Unlike classic HSV-associated cutaneous vesicular lesions, TYRII usually causes painful, irregular, discrete, non-vesicular hyper-keratotic lesions of the palms and soles, and their presence strongly suggests the diagnosis of TYRII. Patients often, but not always, show painful hyperkeratotic lesions of the flexor surfaces of palms, fingers, soles, and toes [8,9]. This is consistent with the presentation of our patient, as typical palmoplantar lesions were not present. Indeed, similarly to the case we describe, previous reports also presented patients in which pseudodentritic keratitis was the first and sometimes the only clinical manifestation of TYRII [8,10–18]. Moreover, it has been previously reported that skin lesions may at first be small, subtle, and difficult to differentiate from other keratotic lesions [4]. This also aligns with the present case, as the small, papular, crusted lesion found on the thumb of the child was rather non-specific, but may have been the initial development of the palmoplantar hyperkeratotic lesions typically found in TYRII patients.

TYRII patients are also at risk for learning problems and intellectual disability, although this does not affect all patients [1].

No developmental delay was identifiable at the follow-up visit in the child we describe. However, it might be too early to make such an assessment, as others have described patients presenting neurodevelopmental impairment later in life, justifying the relevance of a lifelong follow-up [3].

In patients with ocular and/or cutaneous lesions suggestive of TYRII, the diagnosis is confirmed by amino acid chromatography showing hypertyrosinemia (>500 µmol/L in patients on a normal diet).

Management involves dietary restriction of tyrosine and phenylalanine, with supplementation with other essential amino acids, vitamins, and trace elements, allowing for normal growth, as well as follow-up with metabolic genetics. This regimen lowers plasma tyrosine levels, and oculocutaneous signs resolve in days to weeks. This was the case for our patient, which is consistent with descriptions in the literature [9]. During hospitalization, the fact that the child showed clinical improvement raised many questions within the medical team. While the introduction of the appropriate diet is the only correct treatment for TYRII, our hypothesis remains that supportive treatment given to the patient in conjunction with intravenous acyclovir, including generous intravenously administered fluids and anti-inflammatory drugs, helped reduce the inflammation of the corneal lesions and helped child’s anabolism, hence explaining the clinical improvement. Continuation of this treatment might have shown otherwise, as transient improvement has been described following HSV keratitis treatment in TYRII patients [8]. Nevertheless, early clinical diagnosis with metabolic control is the criterion standard for therapy and to prevent profound neurological impairment [1].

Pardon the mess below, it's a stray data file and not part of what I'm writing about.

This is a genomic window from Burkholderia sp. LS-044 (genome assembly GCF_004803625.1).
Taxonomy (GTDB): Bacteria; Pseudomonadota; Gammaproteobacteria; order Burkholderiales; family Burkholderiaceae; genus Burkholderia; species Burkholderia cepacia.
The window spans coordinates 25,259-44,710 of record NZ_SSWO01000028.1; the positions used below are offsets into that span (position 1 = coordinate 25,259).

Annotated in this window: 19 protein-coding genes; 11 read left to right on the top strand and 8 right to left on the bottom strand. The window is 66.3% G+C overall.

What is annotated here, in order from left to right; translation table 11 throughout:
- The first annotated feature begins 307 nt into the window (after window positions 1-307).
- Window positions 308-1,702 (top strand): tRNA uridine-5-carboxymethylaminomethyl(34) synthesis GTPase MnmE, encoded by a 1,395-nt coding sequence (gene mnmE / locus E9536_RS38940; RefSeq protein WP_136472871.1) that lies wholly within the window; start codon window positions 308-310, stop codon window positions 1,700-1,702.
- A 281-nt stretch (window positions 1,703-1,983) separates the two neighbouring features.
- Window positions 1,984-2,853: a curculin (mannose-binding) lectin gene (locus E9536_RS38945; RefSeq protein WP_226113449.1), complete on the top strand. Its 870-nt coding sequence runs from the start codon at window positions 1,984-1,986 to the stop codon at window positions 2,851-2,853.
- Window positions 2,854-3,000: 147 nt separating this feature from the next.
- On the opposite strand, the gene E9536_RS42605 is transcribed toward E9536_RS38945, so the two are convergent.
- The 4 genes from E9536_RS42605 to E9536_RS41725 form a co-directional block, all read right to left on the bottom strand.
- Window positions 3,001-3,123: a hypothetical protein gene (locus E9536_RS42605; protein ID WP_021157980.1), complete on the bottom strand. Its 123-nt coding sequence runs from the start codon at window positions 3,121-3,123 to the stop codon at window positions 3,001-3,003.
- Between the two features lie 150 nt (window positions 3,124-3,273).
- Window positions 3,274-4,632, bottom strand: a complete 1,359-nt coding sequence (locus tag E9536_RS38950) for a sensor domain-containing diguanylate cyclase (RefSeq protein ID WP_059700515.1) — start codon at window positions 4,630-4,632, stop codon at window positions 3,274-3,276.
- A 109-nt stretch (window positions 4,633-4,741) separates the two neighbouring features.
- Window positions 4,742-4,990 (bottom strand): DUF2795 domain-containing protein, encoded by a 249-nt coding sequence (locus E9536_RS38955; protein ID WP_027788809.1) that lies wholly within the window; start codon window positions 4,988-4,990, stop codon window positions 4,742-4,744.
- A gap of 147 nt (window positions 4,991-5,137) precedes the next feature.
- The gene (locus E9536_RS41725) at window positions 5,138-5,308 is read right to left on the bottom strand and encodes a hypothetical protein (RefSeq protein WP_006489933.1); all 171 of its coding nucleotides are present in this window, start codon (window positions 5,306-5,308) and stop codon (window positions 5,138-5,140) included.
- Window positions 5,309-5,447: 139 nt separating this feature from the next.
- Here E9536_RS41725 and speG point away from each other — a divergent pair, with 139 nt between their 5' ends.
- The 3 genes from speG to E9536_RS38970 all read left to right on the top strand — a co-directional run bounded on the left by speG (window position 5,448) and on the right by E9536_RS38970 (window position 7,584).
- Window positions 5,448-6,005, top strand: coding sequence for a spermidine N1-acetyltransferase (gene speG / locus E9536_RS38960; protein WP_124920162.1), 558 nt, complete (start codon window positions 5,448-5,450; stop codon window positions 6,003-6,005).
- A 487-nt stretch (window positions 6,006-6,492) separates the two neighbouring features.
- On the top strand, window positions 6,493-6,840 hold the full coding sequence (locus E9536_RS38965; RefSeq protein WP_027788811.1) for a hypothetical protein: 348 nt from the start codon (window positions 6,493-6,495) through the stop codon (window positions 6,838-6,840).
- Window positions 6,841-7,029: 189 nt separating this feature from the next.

Pediatricians must consider tyrosinemia type II (TYRII) in infants and young children with bilateral herpes-like corneal lesions, especially if they are recurrent and culture-negative. With this case report, we suggest that suspicion of TYRII should also be present even if it is the first ocular episode of that sort and even if the child is presenting clinical improvement under supportive care. Early introduction of diet therapy effectively controls eye and skin signs and potentially prevents or limits learning and intellectual disabilities in TYRII patients.


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9.. Martin GC, de Lonlay P, Chapron T, Bilateral dendriform ulcer leading to an early diagnosis of tyrosinemia type 2: J AAPOS, 2020; 24(2); 120-22

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14.. Gokhale NS, Dherai AJ, Desai H, Ashavaid TF, Unusual dendritic keratitis: Indian J Ophthalmol, 2007; 55(1); 57-59

15.. Hervé F, Moreno JL, Ogier H, Incurable keratitis and chronic palmoplantar hyperkeratosis with hypertyrosinemia. Cure using a tyrosine-restricted diet. Type II tyrosinemia: Arch Fr Pediatr, 1986; 43(1); 19-22

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American Journal of Case Reports eISSN: 1941-5923
American Journal of Case Reports eISSN: 1941-5923